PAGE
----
Conf. organised by Sussan Babaie Courtauld Institute of Art, University of London; and Richard Wrigley, History of Art, University of Nottingham
Ideas about the origins and context for the flâneur have been tied to Paris, and viewed through the lens of Walter Benjamin’s Arcades Project. While Benjaminian orthodoxy has increasingly been challenged, the association of the flâneur with modernity and European cities has continued to dominate studies of its variant forms. This conference aims to de-centre the concept and expand such critique by identifying and analysing forms of pedestrian observation in the early modern period taking note of the fact that strolling, seeing and being seen—and ‘walking the city’—emerged well before Europe and the 19th century in urban experiences in cities like Istanbul, Isfahan, Delhi and Beijing.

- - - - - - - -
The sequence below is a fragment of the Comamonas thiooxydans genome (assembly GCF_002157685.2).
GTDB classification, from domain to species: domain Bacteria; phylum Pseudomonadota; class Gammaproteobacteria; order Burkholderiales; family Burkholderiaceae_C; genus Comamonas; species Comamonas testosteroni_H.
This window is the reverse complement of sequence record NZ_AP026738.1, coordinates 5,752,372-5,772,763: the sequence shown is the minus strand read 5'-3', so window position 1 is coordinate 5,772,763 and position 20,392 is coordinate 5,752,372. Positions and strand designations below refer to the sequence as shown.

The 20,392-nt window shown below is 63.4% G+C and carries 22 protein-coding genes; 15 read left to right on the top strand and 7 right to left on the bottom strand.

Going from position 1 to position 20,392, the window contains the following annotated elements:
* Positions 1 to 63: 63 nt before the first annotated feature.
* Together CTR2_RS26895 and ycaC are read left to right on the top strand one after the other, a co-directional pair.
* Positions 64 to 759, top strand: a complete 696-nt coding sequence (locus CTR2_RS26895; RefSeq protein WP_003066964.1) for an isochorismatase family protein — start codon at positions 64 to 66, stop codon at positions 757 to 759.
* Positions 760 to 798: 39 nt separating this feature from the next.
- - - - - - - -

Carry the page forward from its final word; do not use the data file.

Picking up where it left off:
The conference will begin with a keynote address on the subject by
Professor Çiğdem Kafescioğlu, Boğaziçi University, Istanbul
We invite paper proposals which address any aspect of this topic. Potential themes are:
- Leisure as spectacle
- Spatial mobility
- Aspects of visual culture and their interplay with forms of pedestrian viewing (shop signs, for example).
- Association of particular forms of walking and exploring in different urban structures
- Gendered urban experiences and mobility
- Types of literary form arising from modes of walking and viewing
- Dress and the paraphernalia of walking
- Asserting and transgressing class, caste and hierarchy in terms of spatial mobility